Young people’s mental health is in the spotlight with good reason, and the last few years has seen a particular focus on mental health at university. The late teens and early 20s are a transformative period of any young person’s life, let alone when they live away from home and study to improve their career prospects whilst finding out who they are and developing their independence. But if we know student mental health is fragile, why have some UK universities outsourced mental health services?
We were shocked to read about several UK universities outsourcing student mental health support, rather than providing it in-house. Instead, they are providing students with support from a vaguely-titled ‘wellbeing officer’, pushing the focus away from mental health to the cosier and less stigmatised wellbeing label: a subtle but intentional shift of direction that is a red flag for psychologists.
As Metro.co.uk pointed out, ‘the softer focus on “wellbeing” could put students with more serious mental health problems at risk’, particularly as wellbeing staff act to signpost external services, not to intervene directly. At the University of Essex, ‘wellbeing assessors’ do not require qualifications in counselling, psychology or psychotherapy. Such assessors may be good-intentioned, but how informed and safe will their assessments be? This all comes just months after Universities UK collaborated with NHS leaders to improve care coordination for students dealing with mental health issues, so to have less proactive intervention from universities feels especially misguided.
Mental Health Issues at University
Students can be faced with various difficulties when living with and around their peers – for example, eating disorders and dependency on alcohol or drugs may evolve over time, and can be easily camouflaged or enabled by the stereotypical student lifestyle of ‘lazy’ cooking, irregular hours, endless parties and lie-ins. Peer pressure and academic pressure will simply add fuel to the fire for vulnerable young adults.
Toxic relationships with friends or partners can come to the fore, and old friendships may be lost along the way. Many students may question their gender identity or sexual orientation and can face anxiety and depression as a result, especially if their family and friends do not accept their new identity. Besides this, living away from home can also involve hard lessons about money management, motivation and self-care. It is hardly surprising that mental health issues may be prevalent for these young people, but getting help must be more straightforward and less stigmatised if we are to avoid students spiralling into mental health crisis.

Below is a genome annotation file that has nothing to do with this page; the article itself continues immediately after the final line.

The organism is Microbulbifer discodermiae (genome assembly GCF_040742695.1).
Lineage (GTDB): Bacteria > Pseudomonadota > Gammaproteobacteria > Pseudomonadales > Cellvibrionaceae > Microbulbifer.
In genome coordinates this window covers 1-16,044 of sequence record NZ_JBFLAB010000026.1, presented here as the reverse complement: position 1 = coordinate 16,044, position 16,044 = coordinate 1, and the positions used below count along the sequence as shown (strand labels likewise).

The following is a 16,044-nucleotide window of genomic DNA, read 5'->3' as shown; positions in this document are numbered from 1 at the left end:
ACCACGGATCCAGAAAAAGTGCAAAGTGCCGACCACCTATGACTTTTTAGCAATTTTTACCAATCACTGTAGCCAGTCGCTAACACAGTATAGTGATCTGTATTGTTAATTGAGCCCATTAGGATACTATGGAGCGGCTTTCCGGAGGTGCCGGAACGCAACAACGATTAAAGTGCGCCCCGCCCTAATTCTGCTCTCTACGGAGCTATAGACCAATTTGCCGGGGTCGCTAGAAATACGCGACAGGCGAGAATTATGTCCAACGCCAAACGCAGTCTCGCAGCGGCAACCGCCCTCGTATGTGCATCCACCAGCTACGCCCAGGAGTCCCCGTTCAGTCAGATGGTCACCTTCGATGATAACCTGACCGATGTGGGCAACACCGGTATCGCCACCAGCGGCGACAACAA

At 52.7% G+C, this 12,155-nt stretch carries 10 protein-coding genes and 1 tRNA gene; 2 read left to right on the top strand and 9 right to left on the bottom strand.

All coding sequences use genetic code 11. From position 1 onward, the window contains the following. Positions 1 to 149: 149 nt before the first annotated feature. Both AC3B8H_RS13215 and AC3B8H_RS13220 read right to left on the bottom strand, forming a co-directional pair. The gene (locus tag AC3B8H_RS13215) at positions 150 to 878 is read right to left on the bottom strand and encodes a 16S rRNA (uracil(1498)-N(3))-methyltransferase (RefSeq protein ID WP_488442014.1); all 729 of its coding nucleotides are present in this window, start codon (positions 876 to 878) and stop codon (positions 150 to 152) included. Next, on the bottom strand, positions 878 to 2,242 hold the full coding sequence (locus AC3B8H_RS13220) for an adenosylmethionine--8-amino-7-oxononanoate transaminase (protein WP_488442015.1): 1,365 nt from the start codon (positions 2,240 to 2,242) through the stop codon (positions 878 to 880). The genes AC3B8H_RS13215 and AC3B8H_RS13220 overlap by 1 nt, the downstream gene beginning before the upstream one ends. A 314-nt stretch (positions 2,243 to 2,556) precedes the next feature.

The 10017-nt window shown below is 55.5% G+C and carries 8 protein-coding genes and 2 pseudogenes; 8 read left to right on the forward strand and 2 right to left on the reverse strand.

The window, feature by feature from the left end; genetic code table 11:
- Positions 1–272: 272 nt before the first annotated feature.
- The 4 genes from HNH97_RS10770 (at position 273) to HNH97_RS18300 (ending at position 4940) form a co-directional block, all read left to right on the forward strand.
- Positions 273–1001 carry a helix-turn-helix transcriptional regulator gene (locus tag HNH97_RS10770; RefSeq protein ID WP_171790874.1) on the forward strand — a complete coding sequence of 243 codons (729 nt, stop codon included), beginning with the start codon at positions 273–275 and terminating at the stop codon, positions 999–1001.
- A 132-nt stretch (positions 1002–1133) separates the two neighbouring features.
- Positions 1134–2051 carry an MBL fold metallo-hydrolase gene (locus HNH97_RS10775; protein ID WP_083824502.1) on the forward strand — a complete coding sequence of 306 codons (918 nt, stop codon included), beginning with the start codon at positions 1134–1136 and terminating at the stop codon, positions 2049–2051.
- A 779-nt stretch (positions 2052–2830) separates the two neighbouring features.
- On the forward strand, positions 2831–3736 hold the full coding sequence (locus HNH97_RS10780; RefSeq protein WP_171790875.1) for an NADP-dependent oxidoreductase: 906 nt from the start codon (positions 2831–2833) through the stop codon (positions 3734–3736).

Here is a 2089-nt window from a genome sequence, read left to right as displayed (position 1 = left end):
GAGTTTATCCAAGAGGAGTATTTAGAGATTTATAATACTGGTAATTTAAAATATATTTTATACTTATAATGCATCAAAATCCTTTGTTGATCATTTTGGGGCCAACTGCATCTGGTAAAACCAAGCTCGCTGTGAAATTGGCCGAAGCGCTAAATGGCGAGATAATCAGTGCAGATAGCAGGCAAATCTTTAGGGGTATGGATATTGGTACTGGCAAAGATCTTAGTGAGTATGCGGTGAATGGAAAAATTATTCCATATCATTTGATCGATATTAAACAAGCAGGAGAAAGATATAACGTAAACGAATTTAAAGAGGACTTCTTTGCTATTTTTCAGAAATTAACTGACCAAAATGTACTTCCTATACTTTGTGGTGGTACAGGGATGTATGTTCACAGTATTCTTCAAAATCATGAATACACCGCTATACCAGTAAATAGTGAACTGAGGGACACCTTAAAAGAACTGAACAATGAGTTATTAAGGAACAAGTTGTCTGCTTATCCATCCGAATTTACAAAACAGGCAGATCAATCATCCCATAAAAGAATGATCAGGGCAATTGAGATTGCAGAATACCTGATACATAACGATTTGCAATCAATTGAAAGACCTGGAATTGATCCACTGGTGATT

Figures on student suicide are another concern. In late June, the Office for National Statistics revealed the number of university students who died by suicide – the first time this kind of data has been revealed. From July 2016 – July 2017, there were 95 student suicides recorded. Meanwhile, the media has highlighted a higher than average rate of student suicide at the University of Bristol which, at its height, tragically saw three student deaths in one month. Hundreds of fellow students took to the streets in May to demand more mental health support, and the Guardian published a widely shared article with insight from students and staff.
Considering 75% of mental health issues are evident by the age of 24, and a typical three or four-year degree (coupled with a possible gap year) may mean graduating at the age of 21-23, universities must do more to safeguard students at this crucial time in their lives. You cannot educate someone, charge them substantial fees and seemingly prepare them for their future whilst ignoring their very real feelings of hopelessness, confusion and low self-esteem.
The most vulnerable young people may wrongly believe they have no future at all; that’s why we call on all universities to invest in robust mental health support programmes with properly trained and qualified staff.
Please note: If you are supporting a young person with a mental health issue and you believe they may have suicidal thoughts, please see our blog post on preventing suicide in a mental health crisis. We recommend you accompany them to their GP for an urgent psychiatric referral, consider a private consultation, visit A&E, call NHS 111 or, in the threat of violent behaviour towards themselves or others, call 999.
Written by guest contributor Polly Allen for Dr Chrissie Tizzard, Chartered Consultant Psychologist, PsychD, BSc, MSc, C.Psychol, C.Sci, AFBPS. Dr Tizzard is the Clinical Director of Christine Tizzard Psychology (ctpsy.co.uk).